The role of the state in making a national market: The evolution of the grain market in China (1978-2000)
AbstractPurpose – The paper aims to examine Karl Polanyi's view of market evolution in the context of the emergence of a national grain market in China's transition economy. Design/methodology/approach – The dataset used includes information about inter-provincial grain trade on China's grain market from November 1999 to October 2000. A priori blockmodelling method is used for hypothesis testing. Findings – This paper finds that a partially integrated national grain market had emerged at the beginning of the twenty-first century in China in spite of local protectionism. Additionally, the emergence of this market is found to be partly a result of the reform-oriented state's attempt to create national wholesale grain markets. Originality/value – The findings of the paper might have implications for market development in both China and other transition economies.
Download InfoIf you experience problems downloading a file, check if you have the proper application to view it first. In case of further problems read the IDEAS help page. Note that these files are not on the IDEAS site. Please be patient as the files may be large.
As the access to this document is restricted, you may want to look for a different version under "Related research" (further below) or search for a different version of it.
Bibliographic InfoArticle provided by Emerald Group Publishing in its journal China Agricultural Economic Review.
Volume (Year): 2 (2010)
Issue (Month): 3 (September)
Contact details of provider:
Web page: http://www.emeraldinsight.com
Postal: Emerald Group Publishing, Howard House, Wagon Lane, Bingley, BD16 1WA, UK
Find related papers by JEL classification:
- Q13 - Agricultural and Natural Resource Economics; Environmental and Ecological Economics - - Agriculture - - - Agricultural Markets and Marketing; Cooperatives; Agribusiness
Please report citation or reference errors to , or , if you are the registered author of the cited work, log in to your RePEc Author Service profile, click on "citations" and make appropriate adjustments.:
- Kneisel, Ernst, 1954. "“The Evolution of The English Corn Market”," The Journal of Economic History, Cambridge University Press, vol. 14(01), pages 46-52, December.
- Chen, Jing & Rozelle, Scott & Carter, Colin A., 1999. "Grain Price Stability And Farmer Decision Making In China," 1999 Annual meeting, August 8-11, Nashville, TN 21538, American Agricultural Economics Association (New Name 2008: Agricultural and Applied Economics Association).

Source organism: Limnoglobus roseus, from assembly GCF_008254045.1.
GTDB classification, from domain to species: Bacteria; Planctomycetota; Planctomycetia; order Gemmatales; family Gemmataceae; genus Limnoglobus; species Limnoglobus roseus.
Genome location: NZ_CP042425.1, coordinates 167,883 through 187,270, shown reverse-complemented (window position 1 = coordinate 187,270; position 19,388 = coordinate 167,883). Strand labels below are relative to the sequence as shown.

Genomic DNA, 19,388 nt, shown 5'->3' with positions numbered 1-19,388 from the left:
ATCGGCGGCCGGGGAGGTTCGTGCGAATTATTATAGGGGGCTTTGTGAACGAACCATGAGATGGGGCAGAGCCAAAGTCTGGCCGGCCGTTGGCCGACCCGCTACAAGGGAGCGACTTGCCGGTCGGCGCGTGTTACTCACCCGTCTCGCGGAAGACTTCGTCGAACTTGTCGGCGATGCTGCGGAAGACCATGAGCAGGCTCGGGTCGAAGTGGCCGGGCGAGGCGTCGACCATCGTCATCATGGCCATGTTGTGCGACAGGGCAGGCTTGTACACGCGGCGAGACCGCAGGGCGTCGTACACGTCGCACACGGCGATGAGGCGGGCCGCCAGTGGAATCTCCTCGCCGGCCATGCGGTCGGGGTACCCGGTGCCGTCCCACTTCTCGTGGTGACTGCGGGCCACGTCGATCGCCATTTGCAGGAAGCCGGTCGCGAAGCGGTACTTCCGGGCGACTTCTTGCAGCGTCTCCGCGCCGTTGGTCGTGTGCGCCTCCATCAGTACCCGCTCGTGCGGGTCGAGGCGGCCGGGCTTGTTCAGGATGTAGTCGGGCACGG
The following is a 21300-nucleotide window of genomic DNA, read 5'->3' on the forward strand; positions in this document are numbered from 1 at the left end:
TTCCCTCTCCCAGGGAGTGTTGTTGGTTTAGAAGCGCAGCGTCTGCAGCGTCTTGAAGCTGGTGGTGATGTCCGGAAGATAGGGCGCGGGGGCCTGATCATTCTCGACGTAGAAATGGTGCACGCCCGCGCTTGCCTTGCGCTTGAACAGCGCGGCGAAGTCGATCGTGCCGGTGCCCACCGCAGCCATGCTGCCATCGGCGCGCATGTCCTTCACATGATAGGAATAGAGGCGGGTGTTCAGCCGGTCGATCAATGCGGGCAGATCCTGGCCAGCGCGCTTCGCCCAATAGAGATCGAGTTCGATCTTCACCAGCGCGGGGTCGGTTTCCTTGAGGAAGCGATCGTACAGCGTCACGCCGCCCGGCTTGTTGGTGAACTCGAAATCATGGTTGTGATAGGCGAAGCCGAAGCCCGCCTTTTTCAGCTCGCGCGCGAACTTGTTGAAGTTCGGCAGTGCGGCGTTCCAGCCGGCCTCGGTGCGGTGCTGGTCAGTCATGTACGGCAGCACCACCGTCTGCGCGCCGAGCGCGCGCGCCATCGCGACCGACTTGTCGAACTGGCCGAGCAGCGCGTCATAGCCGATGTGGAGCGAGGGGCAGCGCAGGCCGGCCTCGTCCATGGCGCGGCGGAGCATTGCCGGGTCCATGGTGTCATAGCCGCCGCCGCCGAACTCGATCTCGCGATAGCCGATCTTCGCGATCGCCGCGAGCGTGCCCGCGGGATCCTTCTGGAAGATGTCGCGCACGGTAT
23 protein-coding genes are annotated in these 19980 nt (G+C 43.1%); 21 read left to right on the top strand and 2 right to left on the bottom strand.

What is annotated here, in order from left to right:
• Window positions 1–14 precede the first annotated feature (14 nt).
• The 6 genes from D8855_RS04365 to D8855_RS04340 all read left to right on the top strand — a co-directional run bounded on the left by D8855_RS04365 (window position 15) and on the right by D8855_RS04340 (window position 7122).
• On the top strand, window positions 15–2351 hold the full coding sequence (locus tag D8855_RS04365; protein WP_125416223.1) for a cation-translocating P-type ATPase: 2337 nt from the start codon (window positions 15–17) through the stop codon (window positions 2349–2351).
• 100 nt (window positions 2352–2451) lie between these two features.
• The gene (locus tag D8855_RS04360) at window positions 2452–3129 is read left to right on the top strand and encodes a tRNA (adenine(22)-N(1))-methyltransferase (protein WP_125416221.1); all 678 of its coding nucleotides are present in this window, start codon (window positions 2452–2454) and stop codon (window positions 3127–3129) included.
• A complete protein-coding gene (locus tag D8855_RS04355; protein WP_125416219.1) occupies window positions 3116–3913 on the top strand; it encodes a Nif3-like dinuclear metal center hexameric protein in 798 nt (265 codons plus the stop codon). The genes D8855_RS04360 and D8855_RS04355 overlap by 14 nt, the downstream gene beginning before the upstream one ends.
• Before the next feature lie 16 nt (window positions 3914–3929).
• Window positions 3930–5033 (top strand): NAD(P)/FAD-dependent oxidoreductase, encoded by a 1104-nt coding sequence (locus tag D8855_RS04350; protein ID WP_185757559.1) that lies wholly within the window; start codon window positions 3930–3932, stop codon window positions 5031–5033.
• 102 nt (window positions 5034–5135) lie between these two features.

- A. J. S. Gibson & T. C. Smout, 1995. "Regional prices and market regions: the evolution of the early modern Scottish grain market," Economic History Review, Economic History Society, vol. 48(2), pages 258-282, 05.
- Christopher Findlay, 1997. "Grain Sector Reform in China," Chinese Economies Research Centre (CERC) Working Papers 1997-01, University of Adelaide, Chinese Economies Research Centre.
- Anonymous, 1998. "Grain Market Reform in China: Global Implications," Technical Reports 113816, Australian Centre for International Agricultural Research.
- Victor Nee, 2000. "The Role of the State in Making a Market Economy," Journal of Institutional and Theoretical Economics (JITE), Mohr Siebeck, Tübingen, vol. 156(1), pages 64-, March.
- Oliver E. Williamson, 2000. "The New Institutional Economics: Taking Stock, Looking Ahead," Journal of Economic Literature, American Economic Association, vol. 38(3), pages 595-613, September.
- Lin, Justin Yifu, 1992. "Rural Reforms and Agricultural Growth in China," American Economic Review, American Economic Association, vol. 82(1), pages 34-51, March.
For technical questions regarding this item, or to correct its authors, title, abstract, bibliographic or download information, contact: (Jade Turvey).
If you have authored this item and are not yet registered with RePEc, we encourage you to do it here. This allows to link your profile to this item. It also allows you to accept potential citations to this item that we are uncertain about.
If references are entirely missing, you can add them using this form.
If the full references list an item that is present in RePEc, but the system did not link to it, you can help with this form.
If you know of missing items citing this one, you can help us creating those links by adding the relevant references in the same way as above, for each refering item. If you are a registered author of this item, you may also want to check the "citations" tab in your profile, as there may be some citations waiting for confirmation.
Please note that corrections may take a couple of weeks to filter through the various RePEc services.